Ruth Macrides (1949-2019)

Monday 3 June 2024

The esteemed Byzantine historian Dr Ruth Macrides spent around twenty years in a series of temporary teaching roles in the Department of Mediaeval History at the University of St Andrews, teaching a wide range of different aspects of Byzantine history to generations of students. In 1994, she moved as one half of a part-time job-share to the University of Birmingham’s Centre for Byzantine Studies but always kept her home in St Andrews and retained strong links with the Department of Mediaeval History. In 2000, she was appointed to a full-time post at the University of Birmingham, and she was promoted Reader there in 2013. Ruth Macrides passed away suddenly in Scotland in 2019, having recently returned from Harvard University’s Dumbarton Oaks, a research facility in Georgetown with a centre for Byzantine Studies, where she was a senior fellow and with which she had long-standing connections. When she died she was, as ever, full of projects, about to take up a fellowship at the Institute of Advanced Study in Princeton and due to host the 53rd Spring Symposium of Byzantine Studies, indicators of the exceptional status she had achieved in her field.

The planned Symposium went ahead in Birmingham in March 2021, dedicated to Ruth’s memory and focussing upon the subject of ‘Nature and the Environment’. Here, Professor Frances Andrews, an historian of mediaeval Europe at the University of St Andrews, gave one of several tributes to her friend and former colleague. ‘It is at once a delight and an enormous sadness’, she explained, ‘to be participating in the Byzantine Symposium Ruth was planning. Had she been here it would have been a delight to sit in the audience and watch “her” Symposium unfold’. She particularly remembered how ‘Ruth’s great humour, extraordinary sense of style, and ability to light up a room were combined with serious scholarship’.[1]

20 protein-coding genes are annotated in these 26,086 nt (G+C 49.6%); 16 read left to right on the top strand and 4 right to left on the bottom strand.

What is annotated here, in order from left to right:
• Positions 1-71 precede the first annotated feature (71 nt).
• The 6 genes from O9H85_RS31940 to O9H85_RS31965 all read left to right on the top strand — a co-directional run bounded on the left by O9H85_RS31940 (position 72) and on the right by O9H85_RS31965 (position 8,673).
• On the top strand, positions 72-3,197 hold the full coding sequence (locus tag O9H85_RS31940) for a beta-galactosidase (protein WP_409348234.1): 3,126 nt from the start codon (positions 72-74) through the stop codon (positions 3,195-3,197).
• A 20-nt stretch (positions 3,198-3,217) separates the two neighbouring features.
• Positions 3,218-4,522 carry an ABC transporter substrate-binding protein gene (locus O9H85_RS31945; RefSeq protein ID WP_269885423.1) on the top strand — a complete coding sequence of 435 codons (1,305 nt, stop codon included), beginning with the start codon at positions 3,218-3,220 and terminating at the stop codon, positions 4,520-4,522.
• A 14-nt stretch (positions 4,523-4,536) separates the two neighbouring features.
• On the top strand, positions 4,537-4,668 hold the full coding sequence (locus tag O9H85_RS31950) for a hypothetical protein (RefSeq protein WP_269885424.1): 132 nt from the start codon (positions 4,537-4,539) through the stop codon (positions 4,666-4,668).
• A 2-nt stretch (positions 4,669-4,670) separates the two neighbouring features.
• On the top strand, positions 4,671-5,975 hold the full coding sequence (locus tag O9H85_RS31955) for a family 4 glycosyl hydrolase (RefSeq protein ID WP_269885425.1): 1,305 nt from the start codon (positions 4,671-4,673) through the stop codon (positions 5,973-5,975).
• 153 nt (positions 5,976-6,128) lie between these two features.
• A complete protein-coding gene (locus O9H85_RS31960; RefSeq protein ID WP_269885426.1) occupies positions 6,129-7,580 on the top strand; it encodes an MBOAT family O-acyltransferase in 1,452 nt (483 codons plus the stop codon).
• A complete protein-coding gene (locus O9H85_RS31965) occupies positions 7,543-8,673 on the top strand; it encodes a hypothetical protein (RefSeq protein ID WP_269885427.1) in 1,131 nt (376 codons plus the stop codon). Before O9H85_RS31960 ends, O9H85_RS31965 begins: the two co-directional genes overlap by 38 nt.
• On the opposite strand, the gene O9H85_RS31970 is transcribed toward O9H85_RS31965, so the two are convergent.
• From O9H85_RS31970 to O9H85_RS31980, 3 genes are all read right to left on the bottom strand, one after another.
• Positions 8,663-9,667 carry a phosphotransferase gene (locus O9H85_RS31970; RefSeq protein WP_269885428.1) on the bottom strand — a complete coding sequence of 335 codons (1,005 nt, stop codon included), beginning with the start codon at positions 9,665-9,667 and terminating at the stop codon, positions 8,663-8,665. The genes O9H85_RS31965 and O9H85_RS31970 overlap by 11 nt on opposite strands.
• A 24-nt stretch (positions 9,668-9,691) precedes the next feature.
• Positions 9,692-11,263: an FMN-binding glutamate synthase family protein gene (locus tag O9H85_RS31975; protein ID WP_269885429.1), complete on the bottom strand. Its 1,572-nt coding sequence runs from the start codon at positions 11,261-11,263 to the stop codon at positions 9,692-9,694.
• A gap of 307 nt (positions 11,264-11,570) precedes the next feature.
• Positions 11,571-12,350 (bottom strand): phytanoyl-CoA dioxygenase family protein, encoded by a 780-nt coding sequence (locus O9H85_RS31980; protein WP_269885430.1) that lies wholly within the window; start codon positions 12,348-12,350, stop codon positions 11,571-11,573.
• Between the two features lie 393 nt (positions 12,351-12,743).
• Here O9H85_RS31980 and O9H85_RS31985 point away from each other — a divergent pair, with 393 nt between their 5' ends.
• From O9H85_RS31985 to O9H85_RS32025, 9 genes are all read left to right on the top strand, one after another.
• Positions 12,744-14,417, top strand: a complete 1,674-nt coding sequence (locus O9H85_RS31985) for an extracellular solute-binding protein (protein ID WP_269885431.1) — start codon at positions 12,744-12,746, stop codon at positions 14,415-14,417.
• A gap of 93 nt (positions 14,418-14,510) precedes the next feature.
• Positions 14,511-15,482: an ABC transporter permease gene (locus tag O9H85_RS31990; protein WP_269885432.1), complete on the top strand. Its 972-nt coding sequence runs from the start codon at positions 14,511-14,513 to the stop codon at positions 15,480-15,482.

Ruth Macrides had been born in Boston, Massachusetts, in 1949 to parents who had emigrated from Greece to the United States.[2] She attended Boston Girls’ Latin School and then moved to New York City to matriculate at Columbia University’s Barnard College, from which she graduated with a BA in Classics in 1971. While she was at Columbia, she developed a passion for Byzantine Studies and she was encouraged by art historian George Stričević to begin doctoral research at King’s College, London, with the Byzantinist Donald Nicol. There Macrides met fellow Byzantinist Paul Magdalino. They married in 1973 and moved to Athens where Ruth started work on her doctorate, using the library at the British School of Archaeology. She kept up her ties to Greece long after her return to the US and the UK  Her obituary in Dumbarton Oaks Papers records that Macrides returned ‘regularly to Greece, for a fortnight every summer at the end of June, to a different island each time. She would emerge with all the latest books, the newest recipes, even better Greek, and a constant interest in the interplay between medieval and modern Greece.’[3]

In 1974, Macrides began her long association with Dumbarton Oaks, where the couple held a series of three one-year fellowships. It was here that she completed the research for her PhD  thesis entitled ‘A Translation and Historical Commentary of George Akropolites’ History’. She submitted the thesis and was awarded the degree in 1978.

By then, she had moved to St Andrews, where the university appointed her husband as Lecturer in Mediaeval History in September 1977. While in St Andrews, Macrides undertook temporary teaching work, a precarious role that was not an unusual position for those married to the (mostly male) members of full-time staff during the 1970s and 1980s. Judith Herrin, another friend and eminent Byzantinist, posited that ‘I always felt that like many female historians she [Ruth Macrides] did not enjoy a regular career.’[4]

In 1980-1981, Macrides was employed at the Institut für Rechtsgeschichte of the University of Frankfurt, editing the legislation of the Byzantine emperor Manuel I.  As Herrin notes, it was then that she ‘produced some of her most original articles – “The Byzantine Godfather”, “Killing and asylum”, “Court business and murder”, “Chomatenos’ interpretation of the law”, and “The ritual of petition”.’ Macrides published widely and, for Margaret Mullett,